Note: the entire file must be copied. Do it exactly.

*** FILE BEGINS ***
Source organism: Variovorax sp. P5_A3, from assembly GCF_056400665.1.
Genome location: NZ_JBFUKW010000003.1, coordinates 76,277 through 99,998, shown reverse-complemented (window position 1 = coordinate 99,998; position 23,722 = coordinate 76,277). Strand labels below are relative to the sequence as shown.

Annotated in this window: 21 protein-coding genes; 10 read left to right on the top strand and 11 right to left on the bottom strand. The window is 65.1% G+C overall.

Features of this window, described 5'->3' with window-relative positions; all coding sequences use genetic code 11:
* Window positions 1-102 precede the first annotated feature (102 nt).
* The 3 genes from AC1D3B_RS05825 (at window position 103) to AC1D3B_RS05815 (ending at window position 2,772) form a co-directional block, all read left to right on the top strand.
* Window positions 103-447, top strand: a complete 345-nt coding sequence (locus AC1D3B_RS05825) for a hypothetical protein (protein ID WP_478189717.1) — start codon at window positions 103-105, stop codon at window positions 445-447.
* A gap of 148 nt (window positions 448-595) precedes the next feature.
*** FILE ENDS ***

Source organism: Variovorax sp. P5_A3, from assembly GCF_056400665.1.
Genome location: NZ_JBFUKW010000003.1, coordinates 76,277 through 99,998, shown reverse-complemented (window position 1 = coordinate 99,998; position 23,722 = coordinate 76,277). Strand labels below are relative to the sequence as shown.

Annotated in this window: 21 protein-coding genes; 10 read left to right on the top strand and 11 right to left on the bottom strand. The window is 65.1% G+C overall.

Features of this window, described 5'->3' with window-relative positions; all coding sequences use genetic code 11:
* Window positions 1-102 precede the first annotated feature (102 nt).
* The 3 genes from AC1D3B_RS05825 (at window position 103) to AC1D3B_RS05815 (ending at window position 2,772) form a co-directional block, all read left to right on the top strand.
* Window positions 103-447, top strand: a complete 345-nt coding sequence (locus AC1D3B_RS05825) for a hypothetical protein (protein ID WP_478189717.1) — start codon at window positions 103-105, stop codon at window positions 445-447.
* A gap of 148 nt (window positions 448-595) precedes the next feature.